New kit deal will help us compete with world's best, claim Liverpool
Deal: Liverpool chiefs John Henry (left) and Tom Werner (right)
Liverpool believe their new record-breaking kit deal will give them the financial muscle to once again battle with Europe’s superpowers for the game’s best players.
The Anfield club have signed a six-year contract with American firm Warrior that will guarantee them 25million per season, as it is not performance related. It is worth double what they were being paid by adidas.
But the make-up of the deal, which begins on June 1, has given Liverpool the scope to earn up to 300million as they are now in charge of all non-branded merchandising, which adidas currently control.
Liverpool also now have the option of setting up official club merchandise stores in countries such as Norway and the Far East, where they enjoy huge support. Most significantly, it will allow them to bank all revenue they generate themselves.
Managing Director Ian Ayre is adamant Liverpool can now sit comfortably alongside Real Madrid, Barcelona and Manchester United as he feels it has endorsed their brand.
Ayre said: ‘In our existing deal, there have been some restrictions in terms of the other unbranded products we sell. In our new deal, we have complete control.
‘The new deal represents half of what we currently generate, so we still have another opportunity to develop similar kind of revenues – that’s what encouraged us (to sign with Warrior).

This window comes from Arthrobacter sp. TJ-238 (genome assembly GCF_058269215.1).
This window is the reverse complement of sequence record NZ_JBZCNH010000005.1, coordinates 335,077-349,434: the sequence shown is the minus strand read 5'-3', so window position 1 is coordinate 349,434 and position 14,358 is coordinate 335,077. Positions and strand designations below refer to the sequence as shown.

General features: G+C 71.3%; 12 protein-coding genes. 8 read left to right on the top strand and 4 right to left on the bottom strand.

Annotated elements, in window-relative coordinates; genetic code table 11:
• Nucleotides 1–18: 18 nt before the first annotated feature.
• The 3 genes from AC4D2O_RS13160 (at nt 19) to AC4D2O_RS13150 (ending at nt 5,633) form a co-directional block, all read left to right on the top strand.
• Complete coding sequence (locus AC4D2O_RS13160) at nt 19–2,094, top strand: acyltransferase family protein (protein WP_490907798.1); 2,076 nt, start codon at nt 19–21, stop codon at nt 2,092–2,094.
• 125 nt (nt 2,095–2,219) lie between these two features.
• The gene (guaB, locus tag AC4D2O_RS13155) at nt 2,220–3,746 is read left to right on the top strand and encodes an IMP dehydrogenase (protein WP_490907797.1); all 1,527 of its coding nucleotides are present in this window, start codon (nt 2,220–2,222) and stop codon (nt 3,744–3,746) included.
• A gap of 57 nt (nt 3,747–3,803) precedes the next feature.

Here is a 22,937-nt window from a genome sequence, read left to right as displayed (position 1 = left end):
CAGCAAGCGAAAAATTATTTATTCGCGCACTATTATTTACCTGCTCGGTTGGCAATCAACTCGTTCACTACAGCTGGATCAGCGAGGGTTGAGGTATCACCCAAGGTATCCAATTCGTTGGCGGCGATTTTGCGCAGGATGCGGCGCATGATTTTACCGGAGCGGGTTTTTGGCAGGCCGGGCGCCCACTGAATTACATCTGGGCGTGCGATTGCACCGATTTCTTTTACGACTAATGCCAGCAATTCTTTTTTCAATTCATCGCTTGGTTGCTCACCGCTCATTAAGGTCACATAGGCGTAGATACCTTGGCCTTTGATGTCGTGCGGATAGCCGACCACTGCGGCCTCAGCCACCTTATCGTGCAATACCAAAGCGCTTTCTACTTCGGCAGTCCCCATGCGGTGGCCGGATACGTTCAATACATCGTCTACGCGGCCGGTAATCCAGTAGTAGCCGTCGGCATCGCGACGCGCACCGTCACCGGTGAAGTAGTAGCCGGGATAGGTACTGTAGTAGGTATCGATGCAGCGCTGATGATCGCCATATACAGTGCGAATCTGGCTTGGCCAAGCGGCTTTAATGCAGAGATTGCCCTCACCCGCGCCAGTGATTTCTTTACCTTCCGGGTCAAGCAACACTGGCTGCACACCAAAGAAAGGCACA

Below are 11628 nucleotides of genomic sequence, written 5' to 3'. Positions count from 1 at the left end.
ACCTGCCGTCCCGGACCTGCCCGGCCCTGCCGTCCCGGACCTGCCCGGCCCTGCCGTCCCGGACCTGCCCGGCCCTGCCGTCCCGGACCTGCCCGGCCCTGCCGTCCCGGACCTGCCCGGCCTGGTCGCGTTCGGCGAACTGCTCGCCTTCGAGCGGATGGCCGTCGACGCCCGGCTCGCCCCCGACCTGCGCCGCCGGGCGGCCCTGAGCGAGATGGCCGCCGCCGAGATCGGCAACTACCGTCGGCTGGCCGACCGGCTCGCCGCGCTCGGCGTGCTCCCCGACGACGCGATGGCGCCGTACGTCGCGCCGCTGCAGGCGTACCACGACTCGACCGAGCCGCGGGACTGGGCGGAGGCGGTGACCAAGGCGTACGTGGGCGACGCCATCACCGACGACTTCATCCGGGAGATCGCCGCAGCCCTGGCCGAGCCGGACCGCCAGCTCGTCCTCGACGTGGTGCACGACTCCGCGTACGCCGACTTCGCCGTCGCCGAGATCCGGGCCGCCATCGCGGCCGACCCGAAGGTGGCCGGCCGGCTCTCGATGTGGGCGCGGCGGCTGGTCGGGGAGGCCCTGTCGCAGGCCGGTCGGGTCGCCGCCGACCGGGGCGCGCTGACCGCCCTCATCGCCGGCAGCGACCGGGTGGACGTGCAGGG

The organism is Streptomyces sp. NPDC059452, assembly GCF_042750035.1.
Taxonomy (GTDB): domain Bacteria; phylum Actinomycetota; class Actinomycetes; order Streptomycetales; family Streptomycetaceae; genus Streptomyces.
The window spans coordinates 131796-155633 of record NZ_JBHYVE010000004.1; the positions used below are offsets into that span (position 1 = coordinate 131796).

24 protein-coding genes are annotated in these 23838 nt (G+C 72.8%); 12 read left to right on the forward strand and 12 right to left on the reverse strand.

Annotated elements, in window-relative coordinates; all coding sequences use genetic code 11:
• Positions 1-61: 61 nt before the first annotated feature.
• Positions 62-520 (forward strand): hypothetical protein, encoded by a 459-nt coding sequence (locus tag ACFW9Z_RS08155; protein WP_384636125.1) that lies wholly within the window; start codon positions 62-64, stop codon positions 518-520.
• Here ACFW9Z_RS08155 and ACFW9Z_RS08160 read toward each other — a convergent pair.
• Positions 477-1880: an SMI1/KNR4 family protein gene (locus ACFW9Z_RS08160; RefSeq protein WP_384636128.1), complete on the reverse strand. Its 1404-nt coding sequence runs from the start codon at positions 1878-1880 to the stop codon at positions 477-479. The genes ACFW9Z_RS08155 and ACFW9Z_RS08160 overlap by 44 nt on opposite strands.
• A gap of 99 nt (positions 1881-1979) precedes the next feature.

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‘This is their first foray into football. We are their only customer and they will be very focused on Liverpool and promoting the opportunity worldwide. Having a partner who has an equal ambition is a good way to go.’
Liverpool’s association with adidas dated back to 1985. The Germans manufactured all their kits until the end of 1996 when Reebok took over but had been ever present since returning in 2006.
The split between the two has been acrimonious, though. Adidas Chief Executive Herbert Hainer accused Liverpool earlier this week of failing to deliver results and accused them of having an over-inflated sense of their own worth.
But Ayre said: ‘We shared all the numbers with everybody we spoke to. I don’t think it would surprise anyone to know Liverpool are one of the biggest merchandising businesses in football.
‘We wouldn’t have had so many people interested if we didn’t have a great business. I’m happy that we delivered absolute value for adidas.’
Liverpool manager Kenny Dalglish added: ‘Adidas might be a little disappointed that we have moved on but then adidas got into the club in the same way that Warrior have – through a fit and proper commercial discussion.’